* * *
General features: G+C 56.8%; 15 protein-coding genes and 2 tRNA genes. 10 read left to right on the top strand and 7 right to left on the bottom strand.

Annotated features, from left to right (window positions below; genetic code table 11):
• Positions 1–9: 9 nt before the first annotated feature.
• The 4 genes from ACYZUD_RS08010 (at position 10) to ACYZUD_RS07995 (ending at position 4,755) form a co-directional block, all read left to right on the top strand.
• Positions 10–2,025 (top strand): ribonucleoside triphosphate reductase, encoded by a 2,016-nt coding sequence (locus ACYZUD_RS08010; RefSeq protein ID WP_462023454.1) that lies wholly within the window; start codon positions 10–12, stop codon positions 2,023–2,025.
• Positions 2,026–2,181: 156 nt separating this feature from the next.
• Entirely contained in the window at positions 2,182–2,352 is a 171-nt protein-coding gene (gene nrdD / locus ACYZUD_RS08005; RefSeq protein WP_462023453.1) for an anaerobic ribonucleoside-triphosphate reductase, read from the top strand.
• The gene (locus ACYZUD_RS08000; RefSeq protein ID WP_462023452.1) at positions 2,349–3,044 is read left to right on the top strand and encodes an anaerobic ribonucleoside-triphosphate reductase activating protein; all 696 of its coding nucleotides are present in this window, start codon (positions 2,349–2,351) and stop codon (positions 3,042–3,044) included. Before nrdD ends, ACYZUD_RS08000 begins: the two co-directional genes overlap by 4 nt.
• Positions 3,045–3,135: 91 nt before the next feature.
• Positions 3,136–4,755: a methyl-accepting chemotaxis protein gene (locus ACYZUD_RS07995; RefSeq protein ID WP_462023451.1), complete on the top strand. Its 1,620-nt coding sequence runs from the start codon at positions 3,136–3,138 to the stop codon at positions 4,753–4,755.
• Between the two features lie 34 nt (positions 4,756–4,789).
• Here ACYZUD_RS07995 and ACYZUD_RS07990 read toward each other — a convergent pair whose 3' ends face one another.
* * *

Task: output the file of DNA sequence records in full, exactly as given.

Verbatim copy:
General features: G+C 56.8%; 15 protein-coding genes and 2 tRNA genes. 10 read left to right on the top strand and 7 right to left on the bottom strand.

Annotated features, from left to right (window positions below; genetic code table 11):
• Positions 1–9: 9 nt before the first annotated feature.
• The 4 genes from ACYZUD_RS08010 (at position 10) to ACYZUD_RS07995 (ending at position 4,755) form a co-directional block, all read left to right on the top strand.
• Positions 10–2,025 (top strand): ribonucleoside triphosphate reductase, encoded by a 2,016-nt coding sequence (locus ACYZUD_RS08010; RefSeq protein ID WP_462023454.1) that lies wholly within the window; start codon positions 10–12, stop codon positions 2,023–2,025.
• Positions 2,026–2,181: 156 nt separating this feature from the next.
• Entirely contained in the window at positions 2,182–2,352 is a 171-nt protein-coding gene (gene nrdD / locus ACYZUD_RS08005; RefSeq protein WP_462023453.1) for an anaerobic ribonucleoside-triphosphate reductase, read from the top strand.
• The gene (locus ACYZUD_RS08000; RefSeq protein ID WP_462023452.1) at positions 2,349–3,044 is read left to right on the top strand and encodes an anaerobic ribonucleoside-triphosphate reductase activating protein; all 696 of its coding nucleotides are present in this window, start codon (positions 2,349–2,351) and stop codon (positions 3,042–3,044) included. Before nrdD ends, ACYZUD_RS08000 begins: the two co-directional genes overlap by 4 nt.
• Positions 3,045–3,135: 91 nt before the next feature.
• Positions 3,136–4,755: a methyl-accepting chemotaxis protein gene (locus ACYZUD_RS07995; RefSeq protein ID WP_462023451.1), complete on the top strand. Its 1,620-nt coding sequence runs from the start codon at positions 3,136–3,138 to the stop codon at positions 4,753–4,755.
• Between the two features lie 34 nt (positions 4,756–4,789).
• Here ACYZUD_RS07995 and ACYZUD_RS07990 read toward each other — a convergent pair whose 3' ends face one another.